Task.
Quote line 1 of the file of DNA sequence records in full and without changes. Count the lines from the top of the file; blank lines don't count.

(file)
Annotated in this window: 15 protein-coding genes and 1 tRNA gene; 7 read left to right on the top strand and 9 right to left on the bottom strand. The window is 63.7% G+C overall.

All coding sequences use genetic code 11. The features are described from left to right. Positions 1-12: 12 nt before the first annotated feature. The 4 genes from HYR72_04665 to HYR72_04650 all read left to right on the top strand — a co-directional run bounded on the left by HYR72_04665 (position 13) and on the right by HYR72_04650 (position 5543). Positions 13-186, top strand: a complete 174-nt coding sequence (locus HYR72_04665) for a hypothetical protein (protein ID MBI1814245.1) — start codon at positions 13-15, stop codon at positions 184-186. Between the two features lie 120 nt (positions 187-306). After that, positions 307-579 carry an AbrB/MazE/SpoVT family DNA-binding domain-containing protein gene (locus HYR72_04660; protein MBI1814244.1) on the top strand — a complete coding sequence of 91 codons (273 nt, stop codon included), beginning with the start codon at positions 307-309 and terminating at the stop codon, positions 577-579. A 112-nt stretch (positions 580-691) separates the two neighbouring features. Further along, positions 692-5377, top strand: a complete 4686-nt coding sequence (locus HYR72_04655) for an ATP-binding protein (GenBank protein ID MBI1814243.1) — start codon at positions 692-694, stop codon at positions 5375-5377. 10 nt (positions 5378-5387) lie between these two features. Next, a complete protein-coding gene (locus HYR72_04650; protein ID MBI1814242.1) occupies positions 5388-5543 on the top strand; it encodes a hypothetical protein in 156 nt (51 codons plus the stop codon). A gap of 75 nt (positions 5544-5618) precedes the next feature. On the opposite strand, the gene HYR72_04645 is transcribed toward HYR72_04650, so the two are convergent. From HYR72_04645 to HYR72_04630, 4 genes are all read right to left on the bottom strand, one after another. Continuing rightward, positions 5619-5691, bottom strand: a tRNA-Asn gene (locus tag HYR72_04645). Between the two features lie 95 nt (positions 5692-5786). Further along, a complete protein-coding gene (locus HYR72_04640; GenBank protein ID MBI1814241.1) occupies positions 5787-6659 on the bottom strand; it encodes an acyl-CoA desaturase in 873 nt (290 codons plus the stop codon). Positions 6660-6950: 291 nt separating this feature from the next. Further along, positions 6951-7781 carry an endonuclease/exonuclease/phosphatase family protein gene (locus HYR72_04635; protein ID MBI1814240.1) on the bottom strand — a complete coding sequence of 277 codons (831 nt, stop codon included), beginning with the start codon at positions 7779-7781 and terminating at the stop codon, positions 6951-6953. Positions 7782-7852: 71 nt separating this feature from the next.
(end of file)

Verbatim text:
Annotated in this window: 15 protein-coding genes and 1 tRNA gene; 7 read left to right on the top strand and 9 right to left on the bottom strand. The window is 63.7% G+C overall.